The celestial-mechanics approach (the spatial version of the problem for the Earth-Moon system in the field of gravity of the Sun) is used to construct a mathematical model of the Earth's rotational-oscillatory motions. The fundamental aspects of the processes of tidal inhomogeneity in the Earth rotation and the Earth's pole oscillations are studied. It is shown that the presence of the perturbing component of gravitational-tidal forces, which is orthogonal to the Moon's orbit plane, also allows one to distinguish short-period perturbations in the Moon's motion. The obtained model of rotational-oscillatory motions of the nonrigid Earth takes into account both the basic perturbations of large amplitudes and the more complicated small-scale properties of the motion due to the Moon short-period perturbations with combination frequencies. The astrometric data of the International Earth Rotation and Reference Systems Service (IERS) are used to perform numerical simulation (interpolation and forecast) of the Earth rotation parameters (ERP) on various time intervals.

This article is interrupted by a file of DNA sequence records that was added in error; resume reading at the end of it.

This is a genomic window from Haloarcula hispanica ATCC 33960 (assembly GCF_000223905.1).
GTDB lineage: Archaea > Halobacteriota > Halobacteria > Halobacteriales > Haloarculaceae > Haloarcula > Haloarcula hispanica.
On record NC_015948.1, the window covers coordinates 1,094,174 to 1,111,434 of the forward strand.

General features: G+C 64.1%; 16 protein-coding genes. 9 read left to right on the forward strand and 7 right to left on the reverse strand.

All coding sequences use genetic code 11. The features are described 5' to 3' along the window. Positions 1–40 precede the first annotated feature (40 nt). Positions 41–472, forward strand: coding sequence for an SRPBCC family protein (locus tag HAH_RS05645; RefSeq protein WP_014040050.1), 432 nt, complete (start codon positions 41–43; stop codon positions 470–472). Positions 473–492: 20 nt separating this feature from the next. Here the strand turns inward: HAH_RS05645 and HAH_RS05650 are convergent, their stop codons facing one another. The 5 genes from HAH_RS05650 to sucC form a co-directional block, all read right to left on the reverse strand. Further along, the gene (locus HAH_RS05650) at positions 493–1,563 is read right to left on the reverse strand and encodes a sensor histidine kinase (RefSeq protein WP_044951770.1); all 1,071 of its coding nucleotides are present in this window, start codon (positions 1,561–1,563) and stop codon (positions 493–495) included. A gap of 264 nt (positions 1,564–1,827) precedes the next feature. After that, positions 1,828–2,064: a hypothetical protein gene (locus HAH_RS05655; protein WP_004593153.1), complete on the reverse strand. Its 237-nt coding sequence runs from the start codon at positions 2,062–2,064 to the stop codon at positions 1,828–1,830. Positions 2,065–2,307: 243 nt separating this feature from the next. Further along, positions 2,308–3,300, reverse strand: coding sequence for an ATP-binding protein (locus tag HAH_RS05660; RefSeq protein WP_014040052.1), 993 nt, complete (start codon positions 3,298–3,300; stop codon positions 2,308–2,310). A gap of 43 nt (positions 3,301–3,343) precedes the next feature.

15. Power thresholds for fast oscillatory instabilities in nuclear reactors: a simple mathematical model

    International Nuclear Information System (INIS)

    Suarez-Antola, Roberto; Uruguay)

    2007-01-01